Layoff—it’s not a pretty word. It stinks, especially if you, a friend, or a relative is the one being laid off. It’s no picnic either for the people laying off others—guaranteed, it’s the hardest personnel action a leader will ever take. And for the survivors (those colleagues at work who remain on the job), it’s no better. They keep waiting for the other shoe to fall—when it might be their turn. They also have the stress of shouldering the extra responsibility of work left behind by their departed colleagues.

This series of posts over the next week or so will focus on the person being laid off and what can be done to find a job in this economy.

Wednesday, August 12, 2009

Last Words About This Issue of HBR


Also in this issue worth the read: The End of Rational Economics (unlike standard economic theory of rationalism—behavioral economics says people make irrational and unconsciously biased decisions). HBR Readers’ View: How Bleak is the Landscape (a survey of HBR readers—many neat stats around such questions as: When do you think the US will emerge from the current downturn? What is your company doing as a direct result of the current economy? And much more…worth reading this issue!

Sunday, August 9, 2009

The Post-Recession Consumer

This is the fifth of several posts this week covering my review of the July-August 2009 issue of the Harvard Business Review. I recommend getting a copy.

Understanding the Post-Recession Consumer by Flatters and Willmott looks at what post-recession consumers will look like. In short, like their great-grandparents of the Depression, the post Post-Recession consumers will be focused on thrift and simplicity.The authors, who have studied consumer forecasting and analysis for 20 years, have concluded that certain trends will slow and others will grow.
  1. Slowing Trends: Here are a couple of trends that will slow: the decline of deference (less thumbing their nose at institutions and authority); extreme-experience (less zip-wire or skydiving).
  2. Growing Trends: Here’s a couple that will grow: Demand for simplicity (less complicated stuff, more plug and play); Discretionary thrift (less squander, more squeezing the nickel—even by the wealthy). For anyone with a strong consumer-based business, this article is a must.
For more trends, read the article.

Saturday, August 8, 2009

Generation Y and Baby Boomers

This is the fourth of several posts this week covering my review of the July-August 2009 issue of the Harvard Business Review. I recommend getting a copy.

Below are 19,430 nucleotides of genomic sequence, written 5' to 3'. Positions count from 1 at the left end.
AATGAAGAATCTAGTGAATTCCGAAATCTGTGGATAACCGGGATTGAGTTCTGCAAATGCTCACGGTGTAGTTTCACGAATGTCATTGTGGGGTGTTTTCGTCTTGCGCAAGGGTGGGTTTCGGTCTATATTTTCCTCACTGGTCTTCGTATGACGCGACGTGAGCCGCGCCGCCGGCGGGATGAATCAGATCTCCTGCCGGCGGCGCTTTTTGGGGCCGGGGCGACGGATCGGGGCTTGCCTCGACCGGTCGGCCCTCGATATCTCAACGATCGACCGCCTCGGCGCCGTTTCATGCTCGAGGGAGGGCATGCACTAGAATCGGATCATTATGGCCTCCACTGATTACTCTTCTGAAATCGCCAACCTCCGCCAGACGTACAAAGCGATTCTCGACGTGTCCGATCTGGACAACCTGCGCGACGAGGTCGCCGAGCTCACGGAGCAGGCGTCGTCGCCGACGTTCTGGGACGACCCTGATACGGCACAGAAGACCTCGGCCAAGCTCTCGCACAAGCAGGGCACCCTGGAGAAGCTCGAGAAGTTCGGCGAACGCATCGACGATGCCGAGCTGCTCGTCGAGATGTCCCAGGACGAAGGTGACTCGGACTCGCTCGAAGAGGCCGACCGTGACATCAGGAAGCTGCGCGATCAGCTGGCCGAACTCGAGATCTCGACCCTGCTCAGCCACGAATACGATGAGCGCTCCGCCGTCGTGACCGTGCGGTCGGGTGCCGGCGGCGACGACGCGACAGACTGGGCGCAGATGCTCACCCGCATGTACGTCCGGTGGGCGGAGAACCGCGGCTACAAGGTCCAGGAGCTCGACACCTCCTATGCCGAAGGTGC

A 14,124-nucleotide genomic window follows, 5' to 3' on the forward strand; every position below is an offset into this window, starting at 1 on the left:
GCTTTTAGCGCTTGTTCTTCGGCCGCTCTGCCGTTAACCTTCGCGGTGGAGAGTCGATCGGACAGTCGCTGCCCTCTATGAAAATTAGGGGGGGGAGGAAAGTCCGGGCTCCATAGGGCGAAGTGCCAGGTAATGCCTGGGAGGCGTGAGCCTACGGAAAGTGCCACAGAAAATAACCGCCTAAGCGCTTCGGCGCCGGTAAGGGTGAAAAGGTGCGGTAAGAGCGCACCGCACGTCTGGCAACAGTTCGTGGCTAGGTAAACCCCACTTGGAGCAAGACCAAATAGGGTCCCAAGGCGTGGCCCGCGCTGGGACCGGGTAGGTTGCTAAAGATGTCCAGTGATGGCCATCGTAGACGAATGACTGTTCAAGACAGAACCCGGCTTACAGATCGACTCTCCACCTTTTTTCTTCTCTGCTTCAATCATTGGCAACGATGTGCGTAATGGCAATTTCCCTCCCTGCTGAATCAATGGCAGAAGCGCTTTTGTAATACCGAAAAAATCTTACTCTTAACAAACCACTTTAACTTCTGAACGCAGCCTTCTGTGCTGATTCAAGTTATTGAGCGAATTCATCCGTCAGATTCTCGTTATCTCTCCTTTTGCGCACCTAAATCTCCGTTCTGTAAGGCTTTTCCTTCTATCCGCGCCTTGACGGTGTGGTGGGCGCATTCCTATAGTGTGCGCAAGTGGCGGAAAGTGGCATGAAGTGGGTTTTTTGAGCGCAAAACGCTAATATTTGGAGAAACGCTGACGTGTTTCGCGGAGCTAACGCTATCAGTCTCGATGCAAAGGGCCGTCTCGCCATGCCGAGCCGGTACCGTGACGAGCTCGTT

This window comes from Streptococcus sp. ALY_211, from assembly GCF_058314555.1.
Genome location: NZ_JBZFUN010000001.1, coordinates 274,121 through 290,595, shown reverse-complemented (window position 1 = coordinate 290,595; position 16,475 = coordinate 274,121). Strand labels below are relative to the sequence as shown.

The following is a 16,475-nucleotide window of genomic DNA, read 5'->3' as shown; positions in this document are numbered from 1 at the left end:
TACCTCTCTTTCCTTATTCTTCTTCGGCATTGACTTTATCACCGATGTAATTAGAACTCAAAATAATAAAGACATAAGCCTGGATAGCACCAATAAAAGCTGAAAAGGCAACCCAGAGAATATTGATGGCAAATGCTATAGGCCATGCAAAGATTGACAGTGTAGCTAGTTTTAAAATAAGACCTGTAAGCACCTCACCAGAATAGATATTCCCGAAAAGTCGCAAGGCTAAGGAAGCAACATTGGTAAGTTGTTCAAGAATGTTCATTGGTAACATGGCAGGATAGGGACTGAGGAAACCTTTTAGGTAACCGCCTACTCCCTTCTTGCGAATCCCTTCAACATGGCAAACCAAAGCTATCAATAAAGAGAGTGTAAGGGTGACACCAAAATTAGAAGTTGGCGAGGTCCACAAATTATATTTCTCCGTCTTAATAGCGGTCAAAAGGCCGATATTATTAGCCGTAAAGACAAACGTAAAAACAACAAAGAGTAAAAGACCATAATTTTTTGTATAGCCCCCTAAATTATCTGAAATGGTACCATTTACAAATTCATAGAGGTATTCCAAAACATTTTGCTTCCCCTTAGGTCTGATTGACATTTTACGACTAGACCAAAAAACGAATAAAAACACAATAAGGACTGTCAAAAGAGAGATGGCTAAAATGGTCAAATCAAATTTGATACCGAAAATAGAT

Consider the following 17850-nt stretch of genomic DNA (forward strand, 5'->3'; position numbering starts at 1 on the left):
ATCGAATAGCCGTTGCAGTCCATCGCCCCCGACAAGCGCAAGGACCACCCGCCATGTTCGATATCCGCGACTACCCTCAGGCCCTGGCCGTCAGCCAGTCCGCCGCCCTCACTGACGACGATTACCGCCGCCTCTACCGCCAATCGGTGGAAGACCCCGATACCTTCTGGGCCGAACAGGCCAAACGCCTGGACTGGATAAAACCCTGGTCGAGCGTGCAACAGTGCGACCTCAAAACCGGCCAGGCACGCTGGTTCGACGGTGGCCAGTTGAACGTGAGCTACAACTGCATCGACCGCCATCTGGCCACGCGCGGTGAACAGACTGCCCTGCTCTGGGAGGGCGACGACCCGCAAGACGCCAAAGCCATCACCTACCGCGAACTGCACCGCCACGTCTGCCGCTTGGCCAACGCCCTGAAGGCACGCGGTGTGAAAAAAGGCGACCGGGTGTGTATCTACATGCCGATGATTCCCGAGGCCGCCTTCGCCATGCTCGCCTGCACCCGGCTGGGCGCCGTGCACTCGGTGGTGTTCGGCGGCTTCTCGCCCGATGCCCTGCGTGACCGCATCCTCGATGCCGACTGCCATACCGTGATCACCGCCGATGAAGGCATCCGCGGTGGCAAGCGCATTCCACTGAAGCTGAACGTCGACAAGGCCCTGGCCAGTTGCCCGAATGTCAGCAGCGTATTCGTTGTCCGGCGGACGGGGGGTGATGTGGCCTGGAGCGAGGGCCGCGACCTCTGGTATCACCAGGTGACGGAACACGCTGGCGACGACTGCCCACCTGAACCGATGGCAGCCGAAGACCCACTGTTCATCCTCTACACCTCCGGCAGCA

How Gen Y & Boomers Will Reshape Your Agenda By Hewlett, Sherbin, and Sumberg tell us that these two generations—the one heading out and their main replacements—have many of the same needs, surprisingly, and the population size to demand them. So pay attention. Here’s a quick summary from a great sidebar of this article: Gen Y (born 1979-94) rates rewards (as important as compensation) #1. High-quality colleagues; #2. Flexible work arrangements; #3. Prospects for advancement; #4.Recognition from one’s company or boss; #5. A steady rate of advancement and promotion; 6. Access to new experiences and challenges. Now compare and contrast to what the Boomers (1945-64) say…very close but in a different order: #1. High-quality colleagues; #2. An intellectually stimulating workplace; #3. Autonomy regarding work tasks; #4. Flexible work arrangements; #5. Access to new experiences and challenges; #6. Giving back to the world through work; #6. Recognition from one’s company or boss. Big Point made by the authors: Gen Y and Boomers (called bookend generations) want “remixed” rewards: “Flexible work arrangements and the opportunity to give back to society trump the sheer size of the pay package.” This article needs to be mandatory reading for anyone who’s ever said, “I don’t understand this younger generation.”

PS Gen Xers (1965-78) you’re the sandwich kids on the block and must learn how to adapt up (to the Boomers) and down (to the Xers). Fun being the middle child, isn’t it!

Friday, August 7, 2009

Adaptive Leadership

This is the third of several posts this week covering my review of the July-August 2009 issue of the Harvard Business Review. I recommend getting a copy.